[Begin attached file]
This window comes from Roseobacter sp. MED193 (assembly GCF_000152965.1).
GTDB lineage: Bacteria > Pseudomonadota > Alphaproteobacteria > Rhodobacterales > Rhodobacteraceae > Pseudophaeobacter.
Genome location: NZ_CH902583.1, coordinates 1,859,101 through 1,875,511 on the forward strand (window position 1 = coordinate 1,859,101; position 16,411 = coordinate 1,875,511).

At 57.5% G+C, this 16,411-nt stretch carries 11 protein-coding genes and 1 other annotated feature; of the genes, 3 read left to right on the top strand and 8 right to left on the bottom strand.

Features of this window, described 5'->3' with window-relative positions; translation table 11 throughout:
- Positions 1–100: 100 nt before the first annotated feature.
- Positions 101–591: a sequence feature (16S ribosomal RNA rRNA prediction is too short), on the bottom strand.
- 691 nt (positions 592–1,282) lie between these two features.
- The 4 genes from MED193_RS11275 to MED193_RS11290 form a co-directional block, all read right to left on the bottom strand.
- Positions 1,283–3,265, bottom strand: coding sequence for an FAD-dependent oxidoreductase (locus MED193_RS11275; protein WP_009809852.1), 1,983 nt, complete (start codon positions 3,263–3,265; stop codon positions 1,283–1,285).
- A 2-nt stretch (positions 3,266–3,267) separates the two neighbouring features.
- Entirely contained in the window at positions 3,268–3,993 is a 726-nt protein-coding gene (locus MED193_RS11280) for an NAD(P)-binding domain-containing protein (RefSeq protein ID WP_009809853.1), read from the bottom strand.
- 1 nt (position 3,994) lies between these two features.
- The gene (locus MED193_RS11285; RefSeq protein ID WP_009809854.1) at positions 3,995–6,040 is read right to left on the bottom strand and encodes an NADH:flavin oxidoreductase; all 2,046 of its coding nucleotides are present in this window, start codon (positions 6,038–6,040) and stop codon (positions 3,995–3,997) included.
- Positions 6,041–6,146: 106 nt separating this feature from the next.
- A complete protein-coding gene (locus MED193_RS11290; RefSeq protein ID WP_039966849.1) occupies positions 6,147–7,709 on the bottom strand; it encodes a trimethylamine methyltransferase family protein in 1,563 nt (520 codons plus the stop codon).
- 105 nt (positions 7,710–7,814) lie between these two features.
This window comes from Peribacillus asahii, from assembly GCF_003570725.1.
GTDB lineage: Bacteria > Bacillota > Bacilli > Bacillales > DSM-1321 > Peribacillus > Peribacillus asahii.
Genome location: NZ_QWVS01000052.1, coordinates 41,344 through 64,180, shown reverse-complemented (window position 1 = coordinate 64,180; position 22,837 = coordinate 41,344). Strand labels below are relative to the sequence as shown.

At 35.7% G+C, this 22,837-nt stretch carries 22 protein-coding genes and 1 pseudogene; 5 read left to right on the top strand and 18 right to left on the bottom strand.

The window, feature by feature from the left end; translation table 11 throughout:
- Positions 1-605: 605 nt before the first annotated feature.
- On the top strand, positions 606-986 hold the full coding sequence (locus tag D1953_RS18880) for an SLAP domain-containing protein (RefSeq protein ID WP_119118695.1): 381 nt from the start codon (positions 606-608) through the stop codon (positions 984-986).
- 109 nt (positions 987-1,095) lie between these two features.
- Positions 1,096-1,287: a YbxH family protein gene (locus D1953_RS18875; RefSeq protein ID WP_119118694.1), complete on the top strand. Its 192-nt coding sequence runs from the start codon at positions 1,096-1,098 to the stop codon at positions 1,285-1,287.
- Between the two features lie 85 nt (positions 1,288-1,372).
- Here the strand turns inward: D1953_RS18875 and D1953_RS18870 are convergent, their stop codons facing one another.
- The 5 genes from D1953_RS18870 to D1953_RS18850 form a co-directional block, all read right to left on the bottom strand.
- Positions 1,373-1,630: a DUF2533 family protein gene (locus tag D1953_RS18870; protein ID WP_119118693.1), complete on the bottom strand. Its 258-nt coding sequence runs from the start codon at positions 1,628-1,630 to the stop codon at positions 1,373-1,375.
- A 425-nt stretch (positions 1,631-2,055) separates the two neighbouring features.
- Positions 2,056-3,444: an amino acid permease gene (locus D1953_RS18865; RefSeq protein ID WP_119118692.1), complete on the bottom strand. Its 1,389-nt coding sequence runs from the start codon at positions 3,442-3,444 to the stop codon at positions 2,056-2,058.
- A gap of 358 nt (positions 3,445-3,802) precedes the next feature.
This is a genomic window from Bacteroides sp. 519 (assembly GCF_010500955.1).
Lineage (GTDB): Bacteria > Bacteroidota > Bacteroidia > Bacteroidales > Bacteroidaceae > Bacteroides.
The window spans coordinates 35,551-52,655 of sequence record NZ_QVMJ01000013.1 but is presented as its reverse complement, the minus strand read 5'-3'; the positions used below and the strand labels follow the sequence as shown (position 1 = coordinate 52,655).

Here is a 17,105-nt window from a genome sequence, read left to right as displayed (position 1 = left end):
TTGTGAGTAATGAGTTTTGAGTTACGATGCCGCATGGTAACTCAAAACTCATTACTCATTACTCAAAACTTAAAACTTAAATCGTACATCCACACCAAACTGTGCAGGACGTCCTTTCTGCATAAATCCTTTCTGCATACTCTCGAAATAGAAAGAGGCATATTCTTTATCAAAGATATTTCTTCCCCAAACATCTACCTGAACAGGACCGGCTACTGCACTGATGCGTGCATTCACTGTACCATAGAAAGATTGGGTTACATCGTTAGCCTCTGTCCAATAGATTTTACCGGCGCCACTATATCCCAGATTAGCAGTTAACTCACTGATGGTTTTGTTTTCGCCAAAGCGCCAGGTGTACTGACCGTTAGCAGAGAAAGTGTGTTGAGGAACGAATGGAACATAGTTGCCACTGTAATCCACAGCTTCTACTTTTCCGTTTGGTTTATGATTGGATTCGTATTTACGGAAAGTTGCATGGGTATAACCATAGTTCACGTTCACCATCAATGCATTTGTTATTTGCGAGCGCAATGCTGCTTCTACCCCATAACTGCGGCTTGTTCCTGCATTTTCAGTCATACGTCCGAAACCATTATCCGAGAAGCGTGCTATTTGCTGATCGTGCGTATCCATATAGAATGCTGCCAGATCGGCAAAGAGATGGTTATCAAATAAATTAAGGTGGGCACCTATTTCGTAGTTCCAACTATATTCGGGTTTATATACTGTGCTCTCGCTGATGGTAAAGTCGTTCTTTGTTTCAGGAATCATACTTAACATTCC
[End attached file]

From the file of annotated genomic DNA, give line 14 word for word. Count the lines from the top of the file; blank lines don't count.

- The gene (locus MED193_RS11285; RefSeq protein ID WP_009809854.1) at positions 3,995–6,040 is read right to left on the bottom strand and encodes an NADH:flavin oxidoreductase; all 2,046 of its coding nucleotides are present in this window, start codon (positions 6,038–6,040) and stop codon (positions 3,995–3,997) included.